For anyone who remembers the shooting of the Scarsdale Diet Doctor at the hands of the school mistress from Madeira, the fancy girl's school in Potomac, MD, this film is a soap opera scandal which should have been allowed to rest in yellowing newspaper clippings (though those are probably on line now in incorruptible digits). Annette Bening is Mrs. Harris, the abandoned and lovelorn teacher. Bening is a fine actress and while she succeeds in bringing her character to life, all that is accomplished is to demonstrate once again that Mrs. Harris was pathetic. Kingsley has much less to work with and all he is able to demonstrate is that Herman (Hy) Tarnower was an unmitigated son-of-a-bitch, which we already knew. Why did Ellen Burstyn and Cloris Leachman allow themselves to be roped into this? One assumes for the money, certainly not the art. Could this have been a better picture? Given the facts of the case, which are reproduced more or less as they were presented at the time, I would guess not. Neither of the principals has much of a back story to be unpacked and, while the details of the murder made headlines for days at the time, at the end of the day it's merely a sad, sordid, essentially uninvolving tale.

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7 out of 14 people found the following review useful:

Color My World with Blood... a Tribute to the Enigmatic Mrs. Harris

Author: invoking_janis from United States
23 March 2006

*** This review may contain spoilers ***

Spoilered just in case you are not familiar with the story. . . . . . . . . . . . . . . . . . . . Utterly fabulous film with a strong cast. Cameos done by Ellen Burnstyn and Brett Butler capture Tarnower's eclectic selection of women. Annette Bening does an amazing job of capturing the complexity of real-life woman Jean Harris, yet she does so with an seeming effortlessness that makes her performance eloquent. She IS Jean Harris -- petite, brilliant, vulnerable and dangerous. What a gifted and powerful actress! Ben Kingsley also does wonderful homage to cad/victim Dr. Tarnower. This movie is well cast, well scripted, and well done. For instance, I thought the thunderbolts edge the soft character of Jean Harris quite nicely. Dishes, diamonds and dark glasses. Also accompanied by poignant selections of music from the late sixties and seventies (for instance, Chicago's 'Color My World' as they struggle to get the doctor's stretcher down the spiral staircase as Jean sits by herself in a comatose haze -- very well done indeed. I'm not sure I totally believe her, but I sure do like her. This movie is wonderful!

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35 out of 70 people found the following review useful:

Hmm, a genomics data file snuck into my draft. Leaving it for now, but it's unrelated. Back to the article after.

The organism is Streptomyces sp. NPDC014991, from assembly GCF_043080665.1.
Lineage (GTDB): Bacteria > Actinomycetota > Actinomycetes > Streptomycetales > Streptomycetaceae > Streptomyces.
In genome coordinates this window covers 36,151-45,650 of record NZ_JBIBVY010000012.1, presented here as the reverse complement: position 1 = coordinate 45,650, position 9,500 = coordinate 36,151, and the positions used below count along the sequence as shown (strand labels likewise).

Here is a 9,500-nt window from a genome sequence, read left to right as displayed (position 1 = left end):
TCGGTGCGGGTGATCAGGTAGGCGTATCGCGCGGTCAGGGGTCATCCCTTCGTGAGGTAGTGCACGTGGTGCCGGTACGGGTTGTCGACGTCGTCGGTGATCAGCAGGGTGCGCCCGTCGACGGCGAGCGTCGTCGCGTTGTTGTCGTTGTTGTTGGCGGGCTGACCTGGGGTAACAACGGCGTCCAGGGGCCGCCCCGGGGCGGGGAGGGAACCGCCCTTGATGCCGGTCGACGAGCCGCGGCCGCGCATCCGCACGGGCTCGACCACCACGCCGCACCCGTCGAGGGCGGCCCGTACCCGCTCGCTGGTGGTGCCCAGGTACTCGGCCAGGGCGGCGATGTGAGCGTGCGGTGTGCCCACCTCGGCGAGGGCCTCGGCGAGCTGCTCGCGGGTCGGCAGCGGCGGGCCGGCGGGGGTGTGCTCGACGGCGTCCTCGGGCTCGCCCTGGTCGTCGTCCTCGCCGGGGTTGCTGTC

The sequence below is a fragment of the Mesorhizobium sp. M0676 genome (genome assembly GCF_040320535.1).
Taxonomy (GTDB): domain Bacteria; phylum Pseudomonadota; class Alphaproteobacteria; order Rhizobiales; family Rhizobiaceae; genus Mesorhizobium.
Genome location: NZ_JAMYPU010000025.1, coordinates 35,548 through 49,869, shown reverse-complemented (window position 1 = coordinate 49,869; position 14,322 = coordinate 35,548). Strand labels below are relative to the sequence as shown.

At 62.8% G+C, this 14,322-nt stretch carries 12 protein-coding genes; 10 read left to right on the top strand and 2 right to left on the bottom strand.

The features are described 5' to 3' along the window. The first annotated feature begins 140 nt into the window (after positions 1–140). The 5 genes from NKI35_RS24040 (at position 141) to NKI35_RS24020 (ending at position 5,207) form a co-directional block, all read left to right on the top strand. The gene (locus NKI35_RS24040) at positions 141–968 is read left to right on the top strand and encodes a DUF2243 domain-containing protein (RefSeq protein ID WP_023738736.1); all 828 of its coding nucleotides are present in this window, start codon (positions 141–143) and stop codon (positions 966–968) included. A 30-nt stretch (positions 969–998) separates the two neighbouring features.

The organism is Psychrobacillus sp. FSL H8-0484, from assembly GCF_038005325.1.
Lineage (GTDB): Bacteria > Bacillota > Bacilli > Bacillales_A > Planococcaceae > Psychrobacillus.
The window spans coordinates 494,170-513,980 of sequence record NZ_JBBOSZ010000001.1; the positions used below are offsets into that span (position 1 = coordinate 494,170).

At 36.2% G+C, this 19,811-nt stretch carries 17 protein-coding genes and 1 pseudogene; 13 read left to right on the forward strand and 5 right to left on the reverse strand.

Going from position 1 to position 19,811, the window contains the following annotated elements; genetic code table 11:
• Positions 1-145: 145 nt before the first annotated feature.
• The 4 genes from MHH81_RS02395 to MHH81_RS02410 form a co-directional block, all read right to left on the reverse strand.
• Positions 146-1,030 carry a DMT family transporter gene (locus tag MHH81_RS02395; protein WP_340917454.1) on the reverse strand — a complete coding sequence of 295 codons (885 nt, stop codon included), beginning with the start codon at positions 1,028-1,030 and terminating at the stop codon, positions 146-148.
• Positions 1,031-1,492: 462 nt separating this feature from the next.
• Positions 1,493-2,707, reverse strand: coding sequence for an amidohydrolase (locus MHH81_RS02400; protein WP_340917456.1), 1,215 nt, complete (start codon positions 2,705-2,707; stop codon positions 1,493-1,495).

A Tawdry Story and an Amateurish Film!

Author: lavatch from Twin Cities, Minnesota
25 February 2006

This film was atypical of the many high-caliber films produced by HBO. "Mrs. Harris" played like a generic network made-for-television biopic. The normally excellent Ben Kingsley and Annette Bening were both mediocre, and the main problem was with the teleplay. The structure of the film was odd in the use of flashbacks interlarded with the courtroom scenes. The actual relationship of Jean Harris and Herman Tarnower was downplayed, as the film progressed through vignettes that were simply variations on a single stormy and turbulent argument.

The result was a one-note film with one-note performances. Tarnower was portrayed as a boorish womanizer, Harris as a pill-popping neurotic. There were no levels and no depth to the characters. Because the film-maker refused to take a stand on the actual sequence of events during the shooting, multiple versions of the crucial death scene were staged, and the viewer was left with no greater understanding of the events at the end of the film than at the beginning.

This was amateurish film-making with no substantial research apparent and no integrity in attempting to come to terms with this enormously publicized and scrutinized murder. Astonishingly, the film even attempted to integrate comedy with short cameos of actors playing friends and relatives and directly addressing the camera. The scenes did not work, and they tended to trivialize a serious subject.

In the tragic killing of Dr. Herman Tarnower by Jean Harris, there might have been the potential for a film to shed light on why Mrs. Harris pulled the trigger inflicting fatal gunshot wounds on the doctor. Unfortunately, this shallow film lacks intelligence in the scripting and fails even to deliver the kind of compelling drama that one may find in purely fictionalized films about a crime of passion, such as "Play Misty For Me" or "Fatal Attraction."